The French revolution was three phases rolled into one revolution. Each revolution had a different approach to enlightened philosophy, political goals, and economic ambitions. Throughout these three phases, the philosophers of the enlightenment from chapter eighteen are represented in influencing the French revolution. These philosophers, including Locke, Smith, Wollstonecraft, Rousseau, and Montesquieu, proved as a guiding force through the best and worst parts of the French revolution. .
The first stage of the French Revolution was caused by financial crisis because they were in debt due to the American Revolution, nobles and clergy resisted taxation, and Louis XVI wanted his rights. To solve the financial crisis, the works of the Scottish philosopher, Adam Smith, is represented and had to be used. Smith believed that rational self-interest and competition can lead to economic prosperity through free market capitalism opposed to mercantilism. This way trade can help not only one, but both sides. But capitalism had been tried before and was loathed by the public both times. .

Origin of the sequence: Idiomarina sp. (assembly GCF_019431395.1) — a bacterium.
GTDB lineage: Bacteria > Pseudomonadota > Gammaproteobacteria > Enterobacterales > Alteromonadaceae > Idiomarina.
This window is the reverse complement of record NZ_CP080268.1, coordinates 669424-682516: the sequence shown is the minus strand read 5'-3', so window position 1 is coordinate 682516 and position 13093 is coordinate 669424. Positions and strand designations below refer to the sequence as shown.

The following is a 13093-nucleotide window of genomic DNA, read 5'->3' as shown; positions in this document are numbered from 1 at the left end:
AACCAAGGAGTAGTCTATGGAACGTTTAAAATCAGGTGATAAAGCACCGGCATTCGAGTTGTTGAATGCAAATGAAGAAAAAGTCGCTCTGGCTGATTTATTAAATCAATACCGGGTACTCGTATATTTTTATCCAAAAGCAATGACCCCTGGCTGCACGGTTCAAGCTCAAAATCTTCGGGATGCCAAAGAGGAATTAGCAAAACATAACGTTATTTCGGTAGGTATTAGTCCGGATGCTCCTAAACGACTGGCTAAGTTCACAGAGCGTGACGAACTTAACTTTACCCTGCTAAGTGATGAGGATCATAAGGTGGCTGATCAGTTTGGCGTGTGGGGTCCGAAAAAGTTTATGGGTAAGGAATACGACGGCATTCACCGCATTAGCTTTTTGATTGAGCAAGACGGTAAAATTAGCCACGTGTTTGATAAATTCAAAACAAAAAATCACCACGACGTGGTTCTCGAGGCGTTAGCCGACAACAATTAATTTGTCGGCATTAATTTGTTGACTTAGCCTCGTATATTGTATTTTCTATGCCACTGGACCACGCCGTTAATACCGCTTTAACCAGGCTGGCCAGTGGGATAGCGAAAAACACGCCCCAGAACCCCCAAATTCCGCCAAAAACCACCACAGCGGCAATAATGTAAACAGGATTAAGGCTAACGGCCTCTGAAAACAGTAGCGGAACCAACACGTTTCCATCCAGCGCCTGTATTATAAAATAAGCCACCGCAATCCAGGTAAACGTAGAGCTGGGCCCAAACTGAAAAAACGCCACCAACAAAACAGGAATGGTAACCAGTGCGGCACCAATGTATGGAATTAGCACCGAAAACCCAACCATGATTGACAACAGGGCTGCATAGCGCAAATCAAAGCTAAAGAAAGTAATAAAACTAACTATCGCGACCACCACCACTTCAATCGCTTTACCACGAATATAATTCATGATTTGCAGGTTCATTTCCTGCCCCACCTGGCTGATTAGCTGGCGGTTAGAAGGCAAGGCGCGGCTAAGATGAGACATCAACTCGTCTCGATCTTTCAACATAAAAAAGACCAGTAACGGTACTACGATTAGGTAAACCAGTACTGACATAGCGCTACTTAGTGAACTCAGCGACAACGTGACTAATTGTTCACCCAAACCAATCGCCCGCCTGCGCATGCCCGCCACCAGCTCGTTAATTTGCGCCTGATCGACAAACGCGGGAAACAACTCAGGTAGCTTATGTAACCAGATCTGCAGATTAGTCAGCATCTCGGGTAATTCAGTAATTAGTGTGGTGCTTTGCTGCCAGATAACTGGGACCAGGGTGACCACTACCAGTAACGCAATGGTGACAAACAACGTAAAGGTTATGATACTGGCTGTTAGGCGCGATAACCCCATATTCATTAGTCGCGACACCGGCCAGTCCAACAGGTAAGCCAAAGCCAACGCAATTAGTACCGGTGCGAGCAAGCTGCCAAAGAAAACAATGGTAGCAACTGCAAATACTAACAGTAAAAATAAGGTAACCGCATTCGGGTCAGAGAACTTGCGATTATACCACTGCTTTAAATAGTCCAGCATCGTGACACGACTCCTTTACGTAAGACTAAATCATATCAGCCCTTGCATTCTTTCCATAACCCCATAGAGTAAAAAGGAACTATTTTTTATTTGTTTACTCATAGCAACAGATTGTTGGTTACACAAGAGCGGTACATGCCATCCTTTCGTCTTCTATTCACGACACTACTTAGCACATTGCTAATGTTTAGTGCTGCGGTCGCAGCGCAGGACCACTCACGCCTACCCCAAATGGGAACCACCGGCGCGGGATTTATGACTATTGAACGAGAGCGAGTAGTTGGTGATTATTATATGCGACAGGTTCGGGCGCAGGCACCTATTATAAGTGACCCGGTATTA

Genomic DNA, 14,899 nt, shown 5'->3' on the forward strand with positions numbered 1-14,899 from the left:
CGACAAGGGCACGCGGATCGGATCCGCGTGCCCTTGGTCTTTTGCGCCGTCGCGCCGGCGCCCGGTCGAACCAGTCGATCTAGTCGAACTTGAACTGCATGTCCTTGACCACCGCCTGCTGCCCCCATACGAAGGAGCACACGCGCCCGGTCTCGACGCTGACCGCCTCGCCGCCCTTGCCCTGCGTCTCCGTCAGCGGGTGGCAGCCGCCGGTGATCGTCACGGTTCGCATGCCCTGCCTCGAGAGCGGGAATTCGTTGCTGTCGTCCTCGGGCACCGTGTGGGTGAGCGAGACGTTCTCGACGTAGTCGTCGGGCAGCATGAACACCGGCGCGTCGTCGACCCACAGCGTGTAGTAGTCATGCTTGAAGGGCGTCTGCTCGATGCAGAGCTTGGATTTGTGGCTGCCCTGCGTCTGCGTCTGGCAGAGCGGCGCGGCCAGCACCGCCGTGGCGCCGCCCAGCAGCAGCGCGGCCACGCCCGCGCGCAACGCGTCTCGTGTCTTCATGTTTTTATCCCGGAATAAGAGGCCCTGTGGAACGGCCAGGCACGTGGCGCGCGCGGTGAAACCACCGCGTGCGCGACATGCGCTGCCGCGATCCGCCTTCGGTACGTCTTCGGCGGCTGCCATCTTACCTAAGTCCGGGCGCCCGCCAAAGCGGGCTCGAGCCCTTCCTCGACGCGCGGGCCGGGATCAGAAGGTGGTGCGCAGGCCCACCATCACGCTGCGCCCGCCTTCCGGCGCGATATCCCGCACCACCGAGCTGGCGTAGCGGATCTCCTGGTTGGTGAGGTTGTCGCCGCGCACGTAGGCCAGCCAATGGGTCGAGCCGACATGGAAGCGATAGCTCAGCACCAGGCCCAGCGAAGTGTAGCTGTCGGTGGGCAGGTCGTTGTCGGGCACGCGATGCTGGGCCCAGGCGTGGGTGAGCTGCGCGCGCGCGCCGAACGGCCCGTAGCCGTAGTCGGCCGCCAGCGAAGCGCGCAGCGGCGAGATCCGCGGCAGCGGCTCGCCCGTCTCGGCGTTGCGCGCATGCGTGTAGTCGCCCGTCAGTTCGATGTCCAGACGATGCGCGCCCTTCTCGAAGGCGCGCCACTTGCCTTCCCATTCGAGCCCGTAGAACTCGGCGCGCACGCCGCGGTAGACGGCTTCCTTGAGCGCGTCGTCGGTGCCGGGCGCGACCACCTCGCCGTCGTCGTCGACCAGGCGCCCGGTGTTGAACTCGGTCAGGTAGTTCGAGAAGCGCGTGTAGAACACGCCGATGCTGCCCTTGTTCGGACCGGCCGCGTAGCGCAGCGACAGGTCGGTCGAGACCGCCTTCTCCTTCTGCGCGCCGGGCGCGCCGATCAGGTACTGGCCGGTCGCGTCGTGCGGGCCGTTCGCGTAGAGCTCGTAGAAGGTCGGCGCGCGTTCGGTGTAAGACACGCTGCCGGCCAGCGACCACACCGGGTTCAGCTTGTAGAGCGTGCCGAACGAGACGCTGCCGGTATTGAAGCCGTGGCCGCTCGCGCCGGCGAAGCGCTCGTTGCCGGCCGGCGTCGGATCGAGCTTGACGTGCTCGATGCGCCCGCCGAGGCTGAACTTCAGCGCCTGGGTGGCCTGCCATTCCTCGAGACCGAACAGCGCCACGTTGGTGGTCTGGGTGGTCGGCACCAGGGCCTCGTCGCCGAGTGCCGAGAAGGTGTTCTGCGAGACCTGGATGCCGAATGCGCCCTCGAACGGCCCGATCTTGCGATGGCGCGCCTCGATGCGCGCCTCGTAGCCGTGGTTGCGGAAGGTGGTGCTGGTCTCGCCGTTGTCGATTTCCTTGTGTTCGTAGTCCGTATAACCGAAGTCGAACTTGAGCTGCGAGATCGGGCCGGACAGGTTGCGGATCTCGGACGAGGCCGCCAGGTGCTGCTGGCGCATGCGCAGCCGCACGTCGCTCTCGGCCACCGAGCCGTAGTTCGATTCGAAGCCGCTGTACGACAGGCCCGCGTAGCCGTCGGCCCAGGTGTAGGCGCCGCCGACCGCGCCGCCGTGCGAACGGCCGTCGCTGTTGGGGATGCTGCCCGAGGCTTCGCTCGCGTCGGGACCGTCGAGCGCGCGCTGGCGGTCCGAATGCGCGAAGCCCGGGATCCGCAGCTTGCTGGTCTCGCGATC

When capitalism was tried the price of foods and many other necessities inflated such as bread creating furious mobs, the mobs were out of control revolting and ravaging bakeries. Much to Wollstonecraft's approval a mob of women marched to Versailles to make their feelings known. There was a bill proposed by Olympe de Gouges that called, "Declaration of the Rights of women " which is very similar to Mary Wollstonecraft's Vindication of the Rights of Woman. The financial crisis in France would soon be solved once all of France has committed to free market capitalism. But to solve the crisis Louis XIV calls for the Estates General in this stage. The Estates General Consisted of 3 estates, the 1st estate was the clergy and its officials, 2nd estate was the aristocracy, and the 3rd estate included merchants, doctors, lawyers, and bankers; mainly the upper middle class.